The base of the cooler is small, but not as simplistic as we are used to seeing on typical tower designs. Be Quiet! made the base into a small heatsink of its own, which definitely is not going to make a substantial performance difference but it surely dissipates a little bit of thermal energy, upping the overall performance of the cooler even if by a tiny bit. The heatpipes come into direct contact with the CPU IHS and the cooler comes with a pre-applied pad of thermal paste. Enthusiasts may dislike the notion of pre-applied paste, but it greatly reduces the possibility of beginner errors, which can be plenty within the target group this cooler is aimed at.


One of the most prominent highlights of the Pure Rock 2 FX is the 120 mm Light Wings fan. As its name suggests, it essentially is a Silent Wings series fan with additional LED lighting. Be Quiet! took a different approach regarding the implementation of lighting, keeping the all-black frame and fins and installing an illuminated ring with 18 addressable RGB LEDs on the frame instead. The downside here is that the fan only has an ARGB (5V) connector that needs to be connected to a compatible motherboard header, or the lighting will not function at all. The fan itself has a rifle-bearing engine that lowers noise output significantly and a maximum speed of 2000 RPM.


Testing Methodology
Comments Locked


View All Comments

  • plonk420 - Tuesday, August 8, 2023 - link

    love seeing my U14S on here as well as D15 in comparison. however, my U14S has really made me prefer the noise profile of 140mm fans. also, any chance of reviewing any Scythe coolers?
  • mode_13h - Tuesday, August 8, 2023 - link

    I think Scythe has fallen behind, over the past decade or so. Not that I would mind more cooler reviews and more data on the subject.
  • A5 - Tuesday, August 8, 2023 - link

    Their latest stuff (Fuma 2/3, etc) are at least competitive.
  • IlllI - Saturday, September 2, 2023 - link

    naw, the Fuma 2 is a beast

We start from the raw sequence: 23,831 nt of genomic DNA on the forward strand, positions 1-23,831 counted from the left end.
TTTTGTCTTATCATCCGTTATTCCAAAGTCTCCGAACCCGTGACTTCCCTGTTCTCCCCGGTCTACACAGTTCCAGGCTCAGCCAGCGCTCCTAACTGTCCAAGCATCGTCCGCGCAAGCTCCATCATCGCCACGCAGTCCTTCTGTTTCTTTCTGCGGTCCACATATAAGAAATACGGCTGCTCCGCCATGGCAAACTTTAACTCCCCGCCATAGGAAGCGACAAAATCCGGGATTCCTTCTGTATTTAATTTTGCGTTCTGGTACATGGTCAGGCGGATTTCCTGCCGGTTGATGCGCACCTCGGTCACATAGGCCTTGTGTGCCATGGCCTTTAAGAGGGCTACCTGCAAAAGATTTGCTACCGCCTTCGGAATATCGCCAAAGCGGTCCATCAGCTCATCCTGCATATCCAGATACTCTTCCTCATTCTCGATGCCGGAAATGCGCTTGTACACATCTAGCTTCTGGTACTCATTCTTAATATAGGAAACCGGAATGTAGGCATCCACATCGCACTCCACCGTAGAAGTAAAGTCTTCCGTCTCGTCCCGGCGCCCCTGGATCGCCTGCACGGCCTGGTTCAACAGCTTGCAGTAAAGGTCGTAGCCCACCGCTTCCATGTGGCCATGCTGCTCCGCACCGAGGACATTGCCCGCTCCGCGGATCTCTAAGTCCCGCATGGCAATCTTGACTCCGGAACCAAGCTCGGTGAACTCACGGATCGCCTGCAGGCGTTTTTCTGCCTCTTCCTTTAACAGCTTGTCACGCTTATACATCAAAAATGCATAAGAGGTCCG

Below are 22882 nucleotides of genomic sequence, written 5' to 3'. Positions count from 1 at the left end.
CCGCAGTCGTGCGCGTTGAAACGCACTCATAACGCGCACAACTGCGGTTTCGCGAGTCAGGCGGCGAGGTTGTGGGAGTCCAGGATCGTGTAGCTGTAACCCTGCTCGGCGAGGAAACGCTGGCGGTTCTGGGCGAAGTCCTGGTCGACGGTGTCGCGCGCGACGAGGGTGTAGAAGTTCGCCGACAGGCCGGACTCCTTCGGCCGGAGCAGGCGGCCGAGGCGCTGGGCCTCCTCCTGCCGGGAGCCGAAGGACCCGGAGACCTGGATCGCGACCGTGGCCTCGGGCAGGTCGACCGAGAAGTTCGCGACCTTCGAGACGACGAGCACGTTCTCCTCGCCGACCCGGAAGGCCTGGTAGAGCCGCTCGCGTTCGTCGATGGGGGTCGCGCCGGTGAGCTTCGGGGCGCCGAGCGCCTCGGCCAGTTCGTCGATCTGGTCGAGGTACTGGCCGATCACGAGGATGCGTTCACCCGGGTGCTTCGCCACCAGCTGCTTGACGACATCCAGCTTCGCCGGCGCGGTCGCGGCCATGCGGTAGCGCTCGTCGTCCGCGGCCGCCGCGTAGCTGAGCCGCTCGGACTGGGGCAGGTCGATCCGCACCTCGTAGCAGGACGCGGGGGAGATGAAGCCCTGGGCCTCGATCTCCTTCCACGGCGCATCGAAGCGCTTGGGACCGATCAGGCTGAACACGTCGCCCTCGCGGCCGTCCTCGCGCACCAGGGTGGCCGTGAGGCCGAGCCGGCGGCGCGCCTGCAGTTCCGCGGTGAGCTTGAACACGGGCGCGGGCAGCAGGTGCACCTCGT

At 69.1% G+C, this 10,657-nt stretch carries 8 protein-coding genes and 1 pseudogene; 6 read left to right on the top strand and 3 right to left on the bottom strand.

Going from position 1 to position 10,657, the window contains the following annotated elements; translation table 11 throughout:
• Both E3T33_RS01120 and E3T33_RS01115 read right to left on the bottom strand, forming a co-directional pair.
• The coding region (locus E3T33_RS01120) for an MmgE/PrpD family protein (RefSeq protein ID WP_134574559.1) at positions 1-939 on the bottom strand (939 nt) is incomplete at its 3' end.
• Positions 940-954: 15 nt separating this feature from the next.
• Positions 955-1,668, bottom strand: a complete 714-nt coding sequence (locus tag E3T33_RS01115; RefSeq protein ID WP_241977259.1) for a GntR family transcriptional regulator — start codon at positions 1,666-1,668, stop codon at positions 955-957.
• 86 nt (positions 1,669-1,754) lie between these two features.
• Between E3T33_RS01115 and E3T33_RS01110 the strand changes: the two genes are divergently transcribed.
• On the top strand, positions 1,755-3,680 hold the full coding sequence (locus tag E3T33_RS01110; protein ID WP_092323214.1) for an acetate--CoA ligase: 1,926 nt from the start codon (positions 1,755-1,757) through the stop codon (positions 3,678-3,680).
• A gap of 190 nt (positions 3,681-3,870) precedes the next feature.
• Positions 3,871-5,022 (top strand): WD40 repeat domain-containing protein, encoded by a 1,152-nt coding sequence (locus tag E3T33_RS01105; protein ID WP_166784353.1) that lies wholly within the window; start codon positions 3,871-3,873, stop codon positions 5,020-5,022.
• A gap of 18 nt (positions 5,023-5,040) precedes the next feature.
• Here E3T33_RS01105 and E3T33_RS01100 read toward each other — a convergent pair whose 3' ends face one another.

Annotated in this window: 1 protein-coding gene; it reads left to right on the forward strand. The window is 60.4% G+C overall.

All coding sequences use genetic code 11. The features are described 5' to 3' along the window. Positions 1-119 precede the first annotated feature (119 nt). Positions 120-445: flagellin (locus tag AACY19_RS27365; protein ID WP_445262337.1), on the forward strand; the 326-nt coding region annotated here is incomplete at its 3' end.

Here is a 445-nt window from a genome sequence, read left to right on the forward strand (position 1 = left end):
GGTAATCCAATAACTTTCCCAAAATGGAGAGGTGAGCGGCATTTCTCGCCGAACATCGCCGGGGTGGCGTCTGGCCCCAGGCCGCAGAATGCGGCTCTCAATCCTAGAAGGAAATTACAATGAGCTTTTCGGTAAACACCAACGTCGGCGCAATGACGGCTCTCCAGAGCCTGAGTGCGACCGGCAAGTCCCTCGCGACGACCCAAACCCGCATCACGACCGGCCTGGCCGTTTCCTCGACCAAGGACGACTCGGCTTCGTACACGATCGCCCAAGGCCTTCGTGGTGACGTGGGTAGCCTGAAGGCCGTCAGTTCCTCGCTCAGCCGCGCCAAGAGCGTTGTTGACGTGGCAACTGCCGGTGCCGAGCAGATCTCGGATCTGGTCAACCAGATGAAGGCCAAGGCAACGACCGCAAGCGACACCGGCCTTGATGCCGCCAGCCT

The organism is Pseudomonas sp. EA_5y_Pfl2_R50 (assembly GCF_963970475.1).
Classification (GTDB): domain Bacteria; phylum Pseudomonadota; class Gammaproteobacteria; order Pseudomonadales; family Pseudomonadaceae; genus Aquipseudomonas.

• A5 - Tuesday, August 8, 2023 - link

    Yeah the U14S is a great cooler. Would love to see some of the new Thermalright products too.
  • andychow - Tuesday, August 8, 2023 - link

    Once you go Noctua, you don't go back to regular fans or coolers. They are just better, all around. And not in a flashy way. I've had Noctua fans running 24/7 since 2010, and they are still working, still silent.
  • Josh Mason - Wednesday, August 9, 2023 - link

    Agree. I got a Noctua that year and it was the best buy ever.
  • Jorgp2 - Wednesday, August 9, 2023 - link

    Conversely I've had consistent issues with my noctuas.

    PWM just stops working if the cable isn't just right
  • Samus - Thursday, August 10, 2023 - link

    I've had two air coolers in the last 15 years. They are both Noctua's, I still have them, and they are on modern platforms because Noctua sent out a kit to adapt my Socket 1366 cooler to Socket 1151, and recently sent the socket 1700 kit for my old D15. Free both times, no proof of purchase required (even though I had it.)

    Then there are their fans. The only fans I've ever owned that last a long time. I love Silverstone but the fans (especially the 180mm) has bearing issues and once the shaft completely separated from the fan assembly on my FT01. Even those cheap Noctua redux fans have worked well in cheaper systems I've put together like my IP CAM DVR in the garage and the kids' PC.

    Competition is great but I don't really know what it would take to get me to buy another brand of air cooler or fan.
  • escksu - Friday, August 11, 2023 - link

    Perhaps you have yet to seen brands like nidec, sanyo and delta....

Log in

Don't have an account? Sign up now